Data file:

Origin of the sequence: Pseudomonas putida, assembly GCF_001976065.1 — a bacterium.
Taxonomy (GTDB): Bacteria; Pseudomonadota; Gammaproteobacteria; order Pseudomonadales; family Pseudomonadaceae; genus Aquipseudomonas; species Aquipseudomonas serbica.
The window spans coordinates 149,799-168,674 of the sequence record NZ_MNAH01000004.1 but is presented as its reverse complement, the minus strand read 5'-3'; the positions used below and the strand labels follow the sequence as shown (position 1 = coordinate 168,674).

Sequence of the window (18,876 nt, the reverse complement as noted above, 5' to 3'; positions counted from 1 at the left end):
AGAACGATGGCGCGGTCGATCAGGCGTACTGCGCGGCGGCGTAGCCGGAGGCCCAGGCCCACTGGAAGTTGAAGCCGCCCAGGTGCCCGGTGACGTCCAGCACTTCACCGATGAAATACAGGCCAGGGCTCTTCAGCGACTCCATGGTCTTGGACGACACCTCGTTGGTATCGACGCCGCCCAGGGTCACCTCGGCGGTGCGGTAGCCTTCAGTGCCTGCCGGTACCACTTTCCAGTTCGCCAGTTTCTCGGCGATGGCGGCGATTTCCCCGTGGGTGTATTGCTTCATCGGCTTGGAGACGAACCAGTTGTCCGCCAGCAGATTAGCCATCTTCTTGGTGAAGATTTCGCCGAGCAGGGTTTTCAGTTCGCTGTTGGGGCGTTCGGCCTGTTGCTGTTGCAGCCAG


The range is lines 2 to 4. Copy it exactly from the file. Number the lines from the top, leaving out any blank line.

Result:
Taxonomy (GTDB): Bacteria; Pseudomonadota; Gammaproteobacteria; order Pseudomonadales; family Pseudomonadaceae; genus Aquipseudomonas; species Aquipseudomonas serbica.
The window spans coordinates 149,799-168,674 of the sequence record NZ_MNAH01000004.1 but is presented as its reverse complement, the minus strand read 5'-3'; the positions used below and the strand labels follow the sequence as shown (position 1 = coordinate 168,674).

Sequence of the window (18,876 nt, the reverse complement as noted above, 5' to 3'; positions counted from 1 at the left end):